The Kosher Switch has been in development for several years. According to the inventor, the device replaces the standard light switch and through the magic of technology and Jewish law allows Shabbat observant Jews to switch their lights on and off. Last week, the company launched a campaign on Indiegogo to raise funds to satisfy minimum manufacturer requirements and begin production. The promotional video claims that leading rabbinic authorities approve the device for Shabbat use. In response, a proclamation signed by prominent American rabbinic authorities warned residents of Flatbush that the device was not kosher for Shabbat use and it should not be brought into one’s home.
A lot of the subsequent discussion has been somewhat juvenile. Questions about motive, credibility, and consistency have been raised in all directions and accusations of impropriety have been levied as well. To me, this is all just a distraction from the real issue here: Is the Kosher Switch Kosher? [Please show your work]
Instead of delving into the religio-legal issues raised by the Kosher Switch, I find far too much of the discourse to be declarative and even in the rare case that arguments are made in favor or against the device, the articles read like persuasive briefs instead of dispassionate legal jurisprudence. I have read everything I could find and would like to present both sides of the issue as I see it.
Needless to say, this discussion is for educational purposes only. If you are looking for a psak, ask a posek.
I. Flipping a light switch on Shabbat might be a Biblical prohibition, but according to many opinions it might be a rabbinic prohibition. If it is Biblical, one set of principles applies, and if it is rabbinic, another package of principles apply. Activating a circuit is presumed to be prohibited, but as has been noted, it’s extremely difficult to identify the actual prohibition. Lighting an incandescent bulb is the most likely candidate for Biblical prohibition due to the heating of the coils and the heat that it emits. But we live in a fluorescent world, and I think we can assume that the Kosher Switch is trying to solve a rabbinic problem as opposed to a Biblical problem.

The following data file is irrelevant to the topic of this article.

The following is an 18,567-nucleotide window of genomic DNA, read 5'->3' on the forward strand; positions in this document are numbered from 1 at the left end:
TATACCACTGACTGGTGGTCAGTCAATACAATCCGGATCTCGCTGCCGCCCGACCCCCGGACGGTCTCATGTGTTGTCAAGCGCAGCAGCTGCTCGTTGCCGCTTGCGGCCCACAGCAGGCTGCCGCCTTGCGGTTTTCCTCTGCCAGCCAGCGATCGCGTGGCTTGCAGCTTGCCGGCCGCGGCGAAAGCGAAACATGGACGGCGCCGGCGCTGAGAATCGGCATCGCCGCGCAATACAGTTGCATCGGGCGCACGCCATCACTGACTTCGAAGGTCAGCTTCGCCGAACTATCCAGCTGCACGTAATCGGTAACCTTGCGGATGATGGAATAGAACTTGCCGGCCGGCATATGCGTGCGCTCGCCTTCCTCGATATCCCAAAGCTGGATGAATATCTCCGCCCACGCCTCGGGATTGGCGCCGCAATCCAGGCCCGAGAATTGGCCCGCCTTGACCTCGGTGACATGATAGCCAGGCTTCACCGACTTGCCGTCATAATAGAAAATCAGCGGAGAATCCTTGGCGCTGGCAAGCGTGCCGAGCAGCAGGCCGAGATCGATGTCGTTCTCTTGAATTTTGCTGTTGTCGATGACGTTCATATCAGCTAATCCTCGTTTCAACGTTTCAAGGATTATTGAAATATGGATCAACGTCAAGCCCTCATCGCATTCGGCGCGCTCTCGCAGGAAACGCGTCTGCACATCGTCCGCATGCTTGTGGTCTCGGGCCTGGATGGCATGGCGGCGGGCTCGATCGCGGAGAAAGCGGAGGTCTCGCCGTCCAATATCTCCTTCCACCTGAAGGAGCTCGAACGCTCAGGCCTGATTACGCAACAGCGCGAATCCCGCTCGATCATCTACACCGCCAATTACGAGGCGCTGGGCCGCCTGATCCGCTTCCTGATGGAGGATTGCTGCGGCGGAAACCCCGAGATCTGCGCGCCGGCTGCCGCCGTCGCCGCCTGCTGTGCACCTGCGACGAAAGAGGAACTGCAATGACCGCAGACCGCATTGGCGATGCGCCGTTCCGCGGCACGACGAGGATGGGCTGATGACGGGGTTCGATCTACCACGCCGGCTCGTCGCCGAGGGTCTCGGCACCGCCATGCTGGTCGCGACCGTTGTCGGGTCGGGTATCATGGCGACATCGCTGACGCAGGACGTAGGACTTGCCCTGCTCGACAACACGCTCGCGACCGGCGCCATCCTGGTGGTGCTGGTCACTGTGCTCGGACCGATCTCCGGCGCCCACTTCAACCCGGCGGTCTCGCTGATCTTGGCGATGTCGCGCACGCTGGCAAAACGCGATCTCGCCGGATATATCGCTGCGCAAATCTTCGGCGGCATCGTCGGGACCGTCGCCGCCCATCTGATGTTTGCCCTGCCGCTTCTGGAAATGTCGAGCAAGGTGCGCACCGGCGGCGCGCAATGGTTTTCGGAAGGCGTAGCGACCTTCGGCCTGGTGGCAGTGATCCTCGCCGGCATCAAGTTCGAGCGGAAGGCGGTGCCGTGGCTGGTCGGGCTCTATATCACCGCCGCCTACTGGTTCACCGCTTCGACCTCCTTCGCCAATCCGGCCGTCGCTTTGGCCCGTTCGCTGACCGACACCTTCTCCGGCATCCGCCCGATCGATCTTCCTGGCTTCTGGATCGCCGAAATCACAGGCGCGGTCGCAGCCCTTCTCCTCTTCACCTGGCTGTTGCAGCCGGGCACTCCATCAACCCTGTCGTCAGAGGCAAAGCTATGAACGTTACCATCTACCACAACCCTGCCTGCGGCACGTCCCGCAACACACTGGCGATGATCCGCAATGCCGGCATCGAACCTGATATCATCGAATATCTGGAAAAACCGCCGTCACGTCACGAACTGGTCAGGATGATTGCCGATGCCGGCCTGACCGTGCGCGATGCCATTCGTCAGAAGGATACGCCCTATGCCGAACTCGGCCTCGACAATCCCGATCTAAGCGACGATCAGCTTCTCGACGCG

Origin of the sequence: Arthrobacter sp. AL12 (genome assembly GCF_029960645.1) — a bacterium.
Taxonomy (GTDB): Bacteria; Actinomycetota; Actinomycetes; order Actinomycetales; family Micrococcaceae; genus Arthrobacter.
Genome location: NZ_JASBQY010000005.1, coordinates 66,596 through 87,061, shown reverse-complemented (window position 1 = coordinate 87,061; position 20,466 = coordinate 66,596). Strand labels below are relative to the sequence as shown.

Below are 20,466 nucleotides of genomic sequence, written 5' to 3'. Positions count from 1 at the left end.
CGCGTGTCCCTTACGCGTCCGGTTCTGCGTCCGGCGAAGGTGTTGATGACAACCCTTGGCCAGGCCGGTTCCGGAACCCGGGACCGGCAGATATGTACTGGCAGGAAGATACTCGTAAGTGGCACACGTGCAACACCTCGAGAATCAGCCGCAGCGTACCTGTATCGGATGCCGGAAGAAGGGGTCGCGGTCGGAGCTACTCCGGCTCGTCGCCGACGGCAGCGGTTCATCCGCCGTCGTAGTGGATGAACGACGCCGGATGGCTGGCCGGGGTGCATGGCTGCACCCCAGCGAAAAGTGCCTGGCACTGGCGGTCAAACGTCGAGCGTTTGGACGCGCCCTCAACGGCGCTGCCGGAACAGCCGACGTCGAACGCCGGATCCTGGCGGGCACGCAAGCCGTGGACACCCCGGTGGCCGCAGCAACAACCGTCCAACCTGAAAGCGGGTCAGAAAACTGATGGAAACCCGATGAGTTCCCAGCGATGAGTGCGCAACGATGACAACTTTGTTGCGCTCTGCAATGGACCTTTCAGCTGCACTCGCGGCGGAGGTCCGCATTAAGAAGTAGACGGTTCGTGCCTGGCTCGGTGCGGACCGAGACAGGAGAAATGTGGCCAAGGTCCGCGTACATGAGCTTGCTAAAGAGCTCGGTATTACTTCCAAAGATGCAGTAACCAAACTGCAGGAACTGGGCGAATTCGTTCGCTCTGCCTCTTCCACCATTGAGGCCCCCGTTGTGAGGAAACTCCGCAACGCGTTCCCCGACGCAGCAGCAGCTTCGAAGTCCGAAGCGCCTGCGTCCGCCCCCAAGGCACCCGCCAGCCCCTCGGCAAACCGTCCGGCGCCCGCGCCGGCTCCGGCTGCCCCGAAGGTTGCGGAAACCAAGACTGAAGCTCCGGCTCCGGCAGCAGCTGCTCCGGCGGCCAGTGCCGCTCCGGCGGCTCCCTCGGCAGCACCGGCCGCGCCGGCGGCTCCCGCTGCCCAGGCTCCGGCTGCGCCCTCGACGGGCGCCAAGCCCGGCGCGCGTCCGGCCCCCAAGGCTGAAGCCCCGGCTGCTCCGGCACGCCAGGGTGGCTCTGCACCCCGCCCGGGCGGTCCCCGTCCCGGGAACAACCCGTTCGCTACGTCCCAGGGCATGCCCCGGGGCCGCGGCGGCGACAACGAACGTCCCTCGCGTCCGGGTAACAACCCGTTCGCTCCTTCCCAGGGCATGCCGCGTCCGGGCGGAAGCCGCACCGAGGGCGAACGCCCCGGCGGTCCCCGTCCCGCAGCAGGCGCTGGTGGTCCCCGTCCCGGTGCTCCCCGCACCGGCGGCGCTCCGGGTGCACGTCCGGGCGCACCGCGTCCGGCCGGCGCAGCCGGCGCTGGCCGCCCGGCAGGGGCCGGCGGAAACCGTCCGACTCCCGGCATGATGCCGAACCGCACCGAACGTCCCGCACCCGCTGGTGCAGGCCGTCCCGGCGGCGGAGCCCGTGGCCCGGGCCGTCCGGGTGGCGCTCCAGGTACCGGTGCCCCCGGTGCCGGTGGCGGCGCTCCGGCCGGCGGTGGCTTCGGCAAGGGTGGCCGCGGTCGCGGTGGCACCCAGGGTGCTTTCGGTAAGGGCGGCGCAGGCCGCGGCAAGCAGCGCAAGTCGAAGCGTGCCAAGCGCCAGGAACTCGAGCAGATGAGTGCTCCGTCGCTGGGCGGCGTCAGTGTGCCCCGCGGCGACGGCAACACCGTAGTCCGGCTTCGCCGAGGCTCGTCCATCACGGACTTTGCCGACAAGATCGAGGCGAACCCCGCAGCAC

II. The Torah forbids mindful acts of Shabbat desecration. Thus, there are several leniencies that can theoretically mitigate Biblical prohibition. When one performs an action that unwittingly causes a prohibited result it is permissible. This is called davar sh’eino mitkaven. But the leniency only applies as long as the unintended result was not inevitable, otherwise it is prohibited. This principle is called psik reisha, and the action is Biblically prohibited. However, if the unintended result of the action is undesirable it is called a psik reisha d’lo nicha lei and it is not Biblically prohibited. There is a dispute among the Medieval commentators whether a psik reisha d’lo nicha lei is still rabbinically prohibited or if it is permissible.